Grace. Truth. Family.

John 15b-16a – Do Good Motives Excuse Bad Sin?

When I was a teenager, my father sent me out to the store with some money to buy toilet paper. I was instructed to buy a certain brand (might’ve been Charmin Ultra Soft, if I remember correctly!). I felt strangely honored to be entrusted with such a noble task!

When I got to the store, I found the proper aisle and the proper brand. But I noticed that at the end of the aisle there was a sale. Twice as much toilet paper, for much less the cost! I figured it was a slam-dunk. I’d buy the bigger pack, give my dad more money, and he would be proud of his son’s discernment and financial frugality.

What a surprise I got when I came home! Apparently, cheaper does not always mean superior, especially when it comes to toilet paper! In my dad’s words, “That stuff is like sandpaper to my behind!”

The lesson I learned that day: Good motives don’t excuse disobedience.

In John 16, Jesus tells the disciples that they will be excommunicated and even martyred by people who think they are offering service to God (16:2). The word Jesus uses, translated “service,” is a Greek word that Paul uses in Romans 12:1 – “Therefore I urge you, brethren, by the mercies of God, to present your bodies a living and holy sacrifice, acceptable to God, which is your spiritual service of worship” (NASB, underline is mine; ESV translates it “worship”). The word is used often for a liturgical service of worship performed before God.

In other words, the people excommunicating and killing the early Christians thought they were doing God a service! Their motives were to please the Lord by punishing the Christians. Of course, their actions were by no means pleasing to the Lord.

It’s important to realize that Jesus doesn’t excuse their sin based on their motives. It’s not a case of misdirected worship or ignorant confusion. Even though Jesus says, “And they will do these things because they have not known the Father, nor me” (16:3), earlier He said that they are “guilty of sin” and “have no excuse for their sin” due to the works and words of Christ (15:22, 24).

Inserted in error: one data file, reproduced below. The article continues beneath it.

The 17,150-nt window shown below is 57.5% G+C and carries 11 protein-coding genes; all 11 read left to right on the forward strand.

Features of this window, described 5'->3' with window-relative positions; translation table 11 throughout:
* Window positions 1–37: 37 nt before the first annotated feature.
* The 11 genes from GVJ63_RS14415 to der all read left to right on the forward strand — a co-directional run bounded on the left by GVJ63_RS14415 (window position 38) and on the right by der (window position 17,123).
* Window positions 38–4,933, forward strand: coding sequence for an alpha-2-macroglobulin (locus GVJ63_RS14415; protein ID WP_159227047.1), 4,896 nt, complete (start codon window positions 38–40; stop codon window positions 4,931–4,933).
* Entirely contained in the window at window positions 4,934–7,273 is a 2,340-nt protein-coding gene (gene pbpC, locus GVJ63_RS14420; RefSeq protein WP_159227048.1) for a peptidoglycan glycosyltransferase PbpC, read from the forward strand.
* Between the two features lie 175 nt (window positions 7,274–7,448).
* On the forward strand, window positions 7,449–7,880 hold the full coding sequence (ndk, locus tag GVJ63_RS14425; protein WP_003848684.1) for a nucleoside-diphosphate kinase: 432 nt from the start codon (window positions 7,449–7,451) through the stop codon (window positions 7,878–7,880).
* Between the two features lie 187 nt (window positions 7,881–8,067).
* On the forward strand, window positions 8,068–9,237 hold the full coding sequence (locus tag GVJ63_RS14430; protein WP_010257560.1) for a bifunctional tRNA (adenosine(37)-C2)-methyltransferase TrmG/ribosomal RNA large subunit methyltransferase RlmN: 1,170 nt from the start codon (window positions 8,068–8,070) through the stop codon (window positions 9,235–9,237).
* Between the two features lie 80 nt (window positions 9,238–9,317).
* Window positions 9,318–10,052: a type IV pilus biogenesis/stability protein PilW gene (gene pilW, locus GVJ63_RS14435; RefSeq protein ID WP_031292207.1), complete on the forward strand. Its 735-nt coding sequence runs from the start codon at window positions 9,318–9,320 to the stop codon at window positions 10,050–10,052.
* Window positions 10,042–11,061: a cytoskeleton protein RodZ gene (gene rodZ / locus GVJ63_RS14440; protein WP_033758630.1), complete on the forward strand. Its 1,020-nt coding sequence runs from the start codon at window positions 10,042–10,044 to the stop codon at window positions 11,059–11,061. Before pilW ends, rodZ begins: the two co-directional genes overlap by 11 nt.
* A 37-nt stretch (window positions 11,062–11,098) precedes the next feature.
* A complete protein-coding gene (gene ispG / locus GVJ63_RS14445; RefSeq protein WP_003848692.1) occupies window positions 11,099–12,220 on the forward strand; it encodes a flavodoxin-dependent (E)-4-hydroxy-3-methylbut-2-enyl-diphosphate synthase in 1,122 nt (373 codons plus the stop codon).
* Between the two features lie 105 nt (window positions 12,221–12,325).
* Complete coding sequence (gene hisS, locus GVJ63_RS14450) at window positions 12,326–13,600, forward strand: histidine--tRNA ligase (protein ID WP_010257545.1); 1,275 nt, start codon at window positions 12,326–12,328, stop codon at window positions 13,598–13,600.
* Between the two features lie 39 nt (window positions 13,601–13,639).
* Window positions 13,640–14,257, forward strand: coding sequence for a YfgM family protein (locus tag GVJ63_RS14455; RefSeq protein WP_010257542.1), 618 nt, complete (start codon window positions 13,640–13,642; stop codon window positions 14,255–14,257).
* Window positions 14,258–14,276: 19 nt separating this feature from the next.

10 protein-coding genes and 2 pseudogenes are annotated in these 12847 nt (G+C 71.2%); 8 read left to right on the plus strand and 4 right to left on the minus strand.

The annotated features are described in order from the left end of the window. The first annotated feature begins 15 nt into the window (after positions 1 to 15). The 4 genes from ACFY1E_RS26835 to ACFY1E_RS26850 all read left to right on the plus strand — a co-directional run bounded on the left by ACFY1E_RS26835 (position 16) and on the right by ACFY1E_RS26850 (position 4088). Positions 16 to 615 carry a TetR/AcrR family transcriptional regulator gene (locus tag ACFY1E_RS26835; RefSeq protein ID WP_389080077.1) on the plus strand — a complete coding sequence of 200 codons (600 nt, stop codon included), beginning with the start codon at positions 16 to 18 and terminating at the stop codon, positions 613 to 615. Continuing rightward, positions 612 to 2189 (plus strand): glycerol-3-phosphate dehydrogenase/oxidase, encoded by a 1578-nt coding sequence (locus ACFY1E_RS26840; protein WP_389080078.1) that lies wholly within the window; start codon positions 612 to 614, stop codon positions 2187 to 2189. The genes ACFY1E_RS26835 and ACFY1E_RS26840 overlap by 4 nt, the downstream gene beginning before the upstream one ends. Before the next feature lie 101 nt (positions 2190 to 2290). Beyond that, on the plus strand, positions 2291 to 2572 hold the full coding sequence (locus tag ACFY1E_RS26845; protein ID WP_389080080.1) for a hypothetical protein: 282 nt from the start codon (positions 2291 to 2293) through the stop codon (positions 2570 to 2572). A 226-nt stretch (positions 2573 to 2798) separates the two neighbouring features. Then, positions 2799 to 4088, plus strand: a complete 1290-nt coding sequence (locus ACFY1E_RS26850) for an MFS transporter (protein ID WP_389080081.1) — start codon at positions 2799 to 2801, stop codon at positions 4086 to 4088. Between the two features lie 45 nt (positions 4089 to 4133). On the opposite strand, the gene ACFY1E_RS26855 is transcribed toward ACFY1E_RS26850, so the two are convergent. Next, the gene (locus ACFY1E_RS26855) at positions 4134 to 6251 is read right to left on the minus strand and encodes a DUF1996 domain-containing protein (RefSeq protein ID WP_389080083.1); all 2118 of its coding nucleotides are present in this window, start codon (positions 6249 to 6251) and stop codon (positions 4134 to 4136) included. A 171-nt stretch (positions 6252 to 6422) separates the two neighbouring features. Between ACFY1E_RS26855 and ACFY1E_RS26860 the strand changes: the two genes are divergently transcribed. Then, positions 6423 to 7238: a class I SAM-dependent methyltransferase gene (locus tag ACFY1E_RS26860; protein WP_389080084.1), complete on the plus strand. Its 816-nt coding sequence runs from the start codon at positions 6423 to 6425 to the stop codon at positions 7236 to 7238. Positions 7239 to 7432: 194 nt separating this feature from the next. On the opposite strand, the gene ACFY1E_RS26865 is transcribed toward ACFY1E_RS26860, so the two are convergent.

Of course, an unbeliever killing an apostle and a believer sinning out of good intentions are two very different circumstances (or a teenager buy the wrong brand of toilet paper for his dad!). But in this case, what’s true for one still works for the other. It doesn’t matter than my motive is, “I really want to get home and see my wife and kids,” going 20+ over the speed limit is still sin! It doesn’t matter that “We don’t want to see babies killed!” Bombing abortion clinics is not the way to enact change.

The ends don’t justify the means. The means and ends must both align biblically. Motives matter. God isn’t honored by sacrifices given with resentful or grumpy attitudes. But actions matter too. God desires for both to be biblical and pure.

So next time you’re in the store, make sure you get the right kind of toilet paper. And next time your motives are saying “For God’s Glory!” and your actions are saying “My Way, Not God’s!”, think again about how you might ensure that both motives and actions are God-honoring.


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